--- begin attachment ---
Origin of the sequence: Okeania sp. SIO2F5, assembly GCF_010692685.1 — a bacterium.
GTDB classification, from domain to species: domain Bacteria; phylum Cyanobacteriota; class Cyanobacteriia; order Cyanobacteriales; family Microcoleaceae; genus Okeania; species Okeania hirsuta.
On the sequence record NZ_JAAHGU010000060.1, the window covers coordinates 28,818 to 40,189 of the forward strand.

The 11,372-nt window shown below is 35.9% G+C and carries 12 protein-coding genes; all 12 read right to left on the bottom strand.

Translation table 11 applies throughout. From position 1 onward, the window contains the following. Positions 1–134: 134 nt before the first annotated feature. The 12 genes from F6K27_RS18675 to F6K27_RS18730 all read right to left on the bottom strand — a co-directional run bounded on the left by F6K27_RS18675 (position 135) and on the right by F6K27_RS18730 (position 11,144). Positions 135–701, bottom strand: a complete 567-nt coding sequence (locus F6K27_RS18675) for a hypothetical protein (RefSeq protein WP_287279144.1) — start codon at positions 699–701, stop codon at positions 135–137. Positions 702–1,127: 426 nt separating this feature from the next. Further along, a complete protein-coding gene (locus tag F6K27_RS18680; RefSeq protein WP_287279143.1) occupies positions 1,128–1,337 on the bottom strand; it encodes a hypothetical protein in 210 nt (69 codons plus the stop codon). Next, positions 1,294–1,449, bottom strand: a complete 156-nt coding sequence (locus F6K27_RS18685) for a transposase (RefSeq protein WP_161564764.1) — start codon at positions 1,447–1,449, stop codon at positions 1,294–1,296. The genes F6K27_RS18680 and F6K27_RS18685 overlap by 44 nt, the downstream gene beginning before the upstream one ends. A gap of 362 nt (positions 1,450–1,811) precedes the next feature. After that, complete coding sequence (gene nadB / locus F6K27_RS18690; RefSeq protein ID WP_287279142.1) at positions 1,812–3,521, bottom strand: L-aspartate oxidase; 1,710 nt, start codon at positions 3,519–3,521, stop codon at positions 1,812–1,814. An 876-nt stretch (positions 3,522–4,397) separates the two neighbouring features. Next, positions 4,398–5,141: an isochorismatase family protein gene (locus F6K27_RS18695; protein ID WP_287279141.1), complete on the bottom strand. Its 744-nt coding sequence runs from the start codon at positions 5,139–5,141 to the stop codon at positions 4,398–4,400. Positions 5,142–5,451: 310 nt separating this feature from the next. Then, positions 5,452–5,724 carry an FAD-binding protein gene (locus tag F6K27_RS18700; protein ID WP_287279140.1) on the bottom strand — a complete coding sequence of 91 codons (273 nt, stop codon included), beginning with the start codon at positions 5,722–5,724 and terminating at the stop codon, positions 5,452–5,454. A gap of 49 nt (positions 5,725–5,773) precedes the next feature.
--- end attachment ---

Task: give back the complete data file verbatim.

Origin of the sequence: Okeania sp. SIO2F5, assembly GCF_010692685.1 — a bacterium.
GTDB classification, from domain to species: domain Bacteria; phylum Cyanobacteriota; class Cyanobacteriia; order Cyanobacteriales; family Microcoleaceae; genus Okeania; species Okeania hirsuta.
On the sequence record NZ_JAAHGU010000060.1, the window covers coordinates 28,818 to 40,189 of the forward strand.

The 11,372-nt window shown below is 35.9% G+C and carries 12 protein-coding genes; all 12 read right to left on the bottom strand.

Translation table 11 applies throughout. From position 1 onward, the window contains the following. Positions 1–134: 134 nt before the first annotated feature. The 12 genes from F6K27_RS18675 to F6K27_RS18730 all read right to left on the bottom strand — a co-directional run bounded on the left by F6K27_RS18675 (position 135) and on the right by F6K27_RS18730 (position 11,144). Positions 135–701, bottom strand: a complete 567-nt coding sequence (locus F6K27_RS18675) for a hypothetical protein (RefSeq protein WP_287279144.1) — start codon at positions 699–701, stop codon at positions 135–137. Positions 702–1,127: 426 nt separating this feature from the next. Further along, a complete protein-coding gene (locus tag F6K27_RS18680; RefSeq protein WP_287279143.1) occupies positions 1,128–1,337 on the bottom strand; it encodes a hypothetical protein in 210 nt (69 codons plus the stop codon). Next, positions 1,294–1,449, bottom strand: a complete 156-nt coding sequence (locus F6K27_RS18685) for a transposase (RefSeq protein WP_161564764.1) — start codon at positions 1,447–1,449, stop codon at positions 1,294–1,296. The genes F6K27_RS18680 and F6K27_RS18685 overlap by 44 nt, the downstream gene beginning before the upstream one ends. A gap of 362 nt (positions 1,450–1,811) precedes the next feature. After that, complete coding sequence (gene nadB / locus F6K27_RS18690; RefSeq protein ID WP_287279142.1) at positions 1,812–3,521, bottom strand: L-aspartate oxidase; 1,710 nt, start codon at positions 3,519–3,521, stop codon at positions 1,812–1,814. An 876-nt stretch (positions 3,522–4,397) separates the two neighbouring features. Next, positions 4,398–5,141: an isochorismatase family protein gene (locus F6K27_RS18695; protein ID WP_287279141.1), complete on the bottom strand. Its 744-nt coding sequence runs from the start codon at positions 5,139–5,141 to the stop codon at positions 4,398–4,400. Positions 5,142–5,451: 310 nt separating this feature from the next. Then, positions 5,452–5,724 carry an FAD-binding protein gene (locus tag F6K27_RS18700; protein ID WP_287279140.1) on the bottom strand — a complete coding sequence of 91 codons (273 nt, stop codon included), beginning with the start codon at positions 5,722–5,724 and terminating at the stop codon, positions 5,452–5,454. A gap of 49 nt (positions 5,725–5,773) precedes the next feature.